Penny Edwards

Associate Professor

PhD Monash University (History); 1999
M. Phil (International Relations) St. Antony's College, University of Oxford, 1992; BA Hons (Chinese) SOAS, University of London 1985

(510) 642-1926
Address & Office Hours: 

351B Dwinelle

Spring 2019    4-5pm Thursday & by appointment


I work on Burma, Cambodia, Chinese diaspora and am broadly interested in culture, people and literature in translation across time and space.

Spring 2019 I'll be teaching SSEAS 250 (Graduate,) & SSEASN 120 (Upper Division) seminars on Chinese in Southeast Asia, 19th-20th centuries.   

Outside of the classroom, I'm currently directing a small multigenre project, artographies: in other words/worlds funded by the Critical Refugee Studies Group, with an event planned in BAMPFA this April, featuring Bay Area artistes Bonnie Wailee Kwong, Maw Shein Win, Joi Barrios, Kenneth Wong, among others. Stay tuned!

In addition to my core courses, I've just taught my ninth Freshman Seminar, a one-off on Screening Underground Histories, which focused on the Peaky Blinders BBC series,  but I'm taking a break from Freshman seminars this Spring and for the forseeable future to focus on my writing.  

For some years I've been working across archives, disciplines and genres on a book on the Myngun Prince of Burma, its latest title is the peacocks are all gone.  I've published a couple of articles on this already, including “Watching the Detectives: the Elusive Exile of Prince Myngoon of Burma”  in Ronit Ricci (Ed) Exile in Colonial Asia: Kings, Convicts, Commemoration Honolulu: Hawaii University Press (2016) and more recently, some reflections on the archive in “Archival Detours: Sourcing Colonial History” in Fiona Paisley and Kirsty Reid, ed. Sources and Methods in Histories of Colonialism: Approaching the Imperial Archive  (London: Routledge, 2017).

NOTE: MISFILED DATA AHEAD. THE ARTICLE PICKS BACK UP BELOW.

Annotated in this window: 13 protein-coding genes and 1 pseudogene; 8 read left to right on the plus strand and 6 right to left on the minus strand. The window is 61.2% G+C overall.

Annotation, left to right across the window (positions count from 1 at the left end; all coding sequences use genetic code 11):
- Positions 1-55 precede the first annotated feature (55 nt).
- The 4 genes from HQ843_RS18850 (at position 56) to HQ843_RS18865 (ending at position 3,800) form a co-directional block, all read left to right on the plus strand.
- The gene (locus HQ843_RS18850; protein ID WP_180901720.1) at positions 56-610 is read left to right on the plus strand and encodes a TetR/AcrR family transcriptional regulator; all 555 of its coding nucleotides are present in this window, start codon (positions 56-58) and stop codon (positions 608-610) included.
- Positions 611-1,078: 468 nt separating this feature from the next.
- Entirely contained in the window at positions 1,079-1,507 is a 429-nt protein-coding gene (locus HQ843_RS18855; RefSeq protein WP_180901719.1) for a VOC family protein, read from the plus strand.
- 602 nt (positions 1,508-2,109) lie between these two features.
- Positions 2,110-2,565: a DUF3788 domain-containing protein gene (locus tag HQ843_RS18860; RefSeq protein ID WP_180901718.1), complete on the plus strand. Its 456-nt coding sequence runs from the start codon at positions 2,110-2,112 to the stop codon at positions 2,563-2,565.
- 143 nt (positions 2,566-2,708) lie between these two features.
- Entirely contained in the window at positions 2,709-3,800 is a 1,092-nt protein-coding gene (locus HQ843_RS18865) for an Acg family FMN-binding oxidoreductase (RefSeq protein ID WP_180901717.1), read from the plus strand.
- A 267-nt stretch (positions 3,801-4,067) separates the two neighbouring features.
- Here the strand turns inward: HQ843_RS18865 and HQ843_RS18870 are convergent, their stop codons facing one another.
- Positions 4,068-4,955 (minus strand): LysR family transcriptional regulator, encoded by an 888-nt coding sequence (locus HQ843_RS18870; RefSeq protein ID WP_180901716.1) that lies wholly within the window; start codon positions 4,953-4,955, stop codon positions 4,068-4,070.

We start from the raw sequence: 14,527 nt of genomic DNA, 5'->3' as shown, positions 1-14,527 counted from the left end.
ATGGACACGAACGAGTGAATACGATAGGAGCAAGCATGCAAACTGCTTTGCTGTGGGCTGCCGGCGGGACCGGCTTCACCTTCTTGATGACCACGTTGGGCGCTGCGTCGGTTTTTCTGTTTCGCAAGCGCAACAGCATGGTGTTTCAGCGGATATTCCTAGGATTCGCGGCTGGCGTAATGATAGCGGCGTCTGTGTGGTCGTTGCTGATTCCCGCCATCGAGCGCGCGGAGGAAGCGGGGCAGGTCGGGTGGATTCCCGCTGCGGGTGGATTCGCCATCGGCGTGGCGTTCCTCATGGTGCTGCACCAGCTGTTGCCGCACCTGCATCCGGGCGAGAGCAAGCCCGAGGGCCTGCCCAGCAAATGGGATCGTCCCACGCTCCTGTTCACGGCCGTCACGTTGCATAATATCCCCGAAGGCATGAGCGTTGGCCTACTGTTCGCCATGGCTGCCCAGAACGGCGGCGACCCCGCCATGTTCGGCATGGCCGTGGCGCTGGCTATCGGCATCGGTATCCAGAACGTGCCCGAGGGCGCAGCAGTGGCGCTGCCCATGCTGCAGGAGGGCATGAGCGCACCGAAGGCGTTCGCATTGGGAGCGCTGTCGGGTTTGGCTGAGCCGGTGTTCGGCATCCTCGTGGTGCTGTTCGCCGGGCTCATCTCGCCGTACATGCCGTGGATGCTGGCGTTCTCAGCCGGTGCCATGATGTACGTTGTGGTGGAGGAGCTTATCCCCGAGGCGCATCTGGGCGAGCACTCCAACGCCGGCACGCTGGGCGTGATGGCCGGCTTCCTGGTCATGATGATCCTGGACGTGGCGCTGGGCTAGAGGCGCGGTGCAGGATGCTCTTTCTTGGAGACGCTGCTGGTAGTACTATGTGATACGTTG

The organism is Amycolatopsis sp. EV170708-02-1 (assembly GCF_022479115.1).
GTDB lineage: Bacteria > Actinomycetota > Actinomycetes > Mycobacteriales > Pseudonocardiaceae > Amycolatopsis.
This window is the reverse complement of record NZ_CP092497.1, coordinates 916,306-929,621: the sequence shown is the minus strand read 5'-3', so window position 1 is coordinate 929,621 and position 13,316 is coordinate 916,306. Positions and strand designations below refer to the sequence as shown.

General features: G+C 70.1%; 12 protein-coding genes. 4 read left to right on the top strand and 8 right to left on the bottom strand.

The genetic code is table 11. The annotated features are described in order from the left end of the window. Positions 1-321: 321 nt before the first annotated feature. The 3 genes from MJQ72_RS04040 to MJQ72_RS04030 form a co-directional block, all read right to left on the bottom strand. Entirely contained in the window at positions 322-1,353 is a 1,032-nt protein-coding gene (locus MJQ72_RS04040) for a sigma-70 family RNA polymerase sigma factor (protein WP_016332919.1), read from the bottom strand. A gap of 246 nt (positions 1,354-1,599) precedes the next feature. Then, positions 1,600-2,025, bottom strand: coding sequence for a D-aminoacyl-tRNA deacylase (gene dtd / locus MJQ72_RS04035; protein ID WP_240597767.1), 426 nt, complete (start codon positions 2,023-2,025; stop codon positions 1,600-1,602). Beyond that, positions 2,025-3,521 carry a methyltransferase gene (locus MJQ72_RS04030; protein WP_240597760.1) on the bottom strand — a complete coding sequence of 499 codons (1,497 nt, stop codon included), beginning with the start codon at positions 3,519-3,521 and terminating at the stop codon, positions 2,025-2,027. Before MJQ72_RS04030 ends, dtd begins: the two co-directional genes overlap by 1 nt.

Another side project of mine explores Cambodian cinema, and Chinese cinema in Southeast Asia, in the 1950s-1960s. Another, larger project still on the back burner, and which I presented on in EUROSEAS, Oxford, 2017, is Moveable Easts: Alexandra David-Néel, Mirra Alfassa, Suzanne Karpelès and the
constructions of Buddhism in France and Empire.  

Not much to add to my publications for 2018, but I'm excited that my Mekong Review essays on Soth Polin and on Marguerite Duras were both anthologized in Best of the Mekong Review, 2018. You can read about the Mekong Review here #mce_temp_url#   The Soth Polin piece ties into a translation project of his novel L'anarchiste, another excerpt of which  appears in the international literary journal Words without borders (2015)    

My seventh edited volume is Memory
Presenting Southeast Asian Pasts, Issue 21 (2016) of the Kyoto Review of Southeast Asia, available online at  #mce_temp_url# and also anthologized in a new hard copy edition of Kyoto Review (2017).

 I've also worked on gender in colonial and postcolonial Australia, Burma and Cambodia and jointly edited, with Debjani Ganguly and Jacqueline Lo,  Pigments of the Imagination: Rethinking Mixed Race (Journal of Intercultural Studies, February 2007).  I guest edited Buddhism in Cambodia (Siksacakr Journal of Cambodia Studies #8-#9) and editor and translator of A Short History of the Buddhist Institute (Phnom Penh: Buddhist Institute Press, 2005).  My first degree was in Chinese language and literature, which led me to work on Chinese in Southeast Asia, notably Cambodia and Burma. Related projects include Mediating Chineseness in Cambodia (with Lorraine Paterson, Cross Currents East Asian History and Culture Review, 2012), with Shen-Yuan Fang Lost in the Whitewash: Aboriginal-Asian Encounters in Australia, 1901 to 2001 (Humanities Research Centre, Australian National University, Canberra, 2003) and Beyond China: Migrating Identities (Centre for the Study of Chinese Southern Diaspora, Research School of Pacific and Asian Studies, Australian National University, Canberra, 2002).

Alongside SSEAS, I'm affiliated with Department of Gender & Womens' Studies, Group in Buddhist Studies, and Designated Emphasis in European Studies.

From time to time I write OpEds & such like: this one (2016) was inspired by Sinn Sisamouth's song  is here

What else? In 2013 I received the Faculty Award for Outstanding Mentorship of GSIs, and in 2009, the Harry J. Benda Prize in Southeast Asian Studies for my book Cambodge: The Cultivation of a Nation (Hawai’i University Press, 2007).